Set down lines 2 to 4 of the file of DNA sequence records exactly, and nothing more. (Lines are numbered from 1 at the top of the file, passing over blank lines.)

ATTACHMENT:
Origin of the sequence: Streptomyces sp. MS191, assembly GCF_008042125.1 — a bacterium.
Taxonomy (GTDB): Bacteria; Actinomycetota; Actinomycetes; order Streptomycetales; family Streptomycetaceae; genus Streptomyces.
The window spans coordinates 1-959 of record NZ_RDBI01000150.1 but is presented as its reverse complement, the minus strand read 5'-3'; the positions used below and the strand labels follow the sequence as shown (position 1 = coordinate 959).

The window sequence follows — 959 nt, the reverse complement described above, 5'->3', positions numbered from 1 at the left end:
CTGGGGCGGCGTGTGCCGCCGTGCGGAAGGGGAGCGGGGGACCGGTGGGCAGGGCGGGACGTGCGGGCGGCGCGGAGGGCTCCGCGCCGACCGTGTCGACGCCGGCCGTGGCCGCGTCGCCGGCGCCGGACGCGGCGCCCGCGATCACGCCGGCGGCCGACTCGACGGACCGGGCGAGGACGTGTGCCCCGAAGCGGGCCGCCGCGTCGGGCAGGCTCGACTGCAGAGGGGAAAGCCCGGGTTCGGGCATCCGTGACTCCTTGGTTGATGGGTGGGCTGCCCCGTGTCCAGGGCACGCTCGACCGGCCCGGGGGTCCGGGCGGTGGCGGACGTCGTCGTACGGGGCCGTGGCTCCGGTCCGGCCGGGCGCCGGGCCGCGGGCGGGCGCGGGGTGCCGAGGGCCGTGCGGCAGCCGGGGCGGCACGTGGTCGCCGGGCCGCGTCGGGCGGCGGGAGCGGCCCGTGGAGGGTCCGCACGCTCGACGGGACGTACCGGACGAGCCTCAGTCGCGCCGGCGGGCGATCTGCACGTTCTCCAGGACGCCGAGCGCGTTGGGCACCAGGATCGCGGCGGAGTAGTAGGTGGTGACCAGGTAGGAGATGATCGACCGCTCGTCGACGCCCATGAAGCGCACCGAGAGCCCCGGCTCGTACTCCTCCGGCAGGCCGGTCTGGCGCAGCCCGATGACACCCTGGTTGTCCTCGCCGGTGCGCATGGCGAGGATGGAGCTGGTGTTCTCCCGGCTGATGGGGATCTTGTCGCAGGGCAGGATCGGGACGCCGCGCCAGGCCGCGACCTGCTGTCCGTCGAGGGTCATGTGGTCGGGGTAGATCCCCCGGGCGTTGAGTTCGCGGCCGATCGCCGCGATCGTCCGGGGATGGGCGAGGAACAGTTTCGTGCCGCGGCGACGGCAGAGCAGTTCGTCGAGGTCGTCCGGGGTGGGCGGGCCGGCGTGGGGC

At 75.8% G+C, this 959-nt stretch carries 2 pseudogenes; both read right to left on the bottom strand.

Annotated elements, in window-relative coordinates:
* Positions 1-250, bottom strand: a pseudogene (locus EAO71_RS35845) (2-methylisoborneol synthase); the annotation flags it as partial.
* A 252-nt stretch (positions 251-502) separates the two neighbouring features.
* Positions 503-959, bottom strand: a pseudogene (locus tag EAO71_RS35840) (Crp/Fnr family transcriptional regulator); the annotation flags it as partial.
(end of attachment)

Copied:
Taxonomy (GTDB): Bacteria; Actinomycetota; Actinomycetes; order Streptomycetales; family Streptomycetaceae; genus Streptomyces.
The window spans coordinates 1-959 of record NZ_RDBI01000150.1 but is presented as its reverse complement, the minus strand read 5'-3'; the positions used below and the strand labels follow the sequence as shown (position 1 = coordinate 959).

The window sequence follows — 959 nt, the reverse complement described above, 5'->3', positions numbered from 1 at the left end: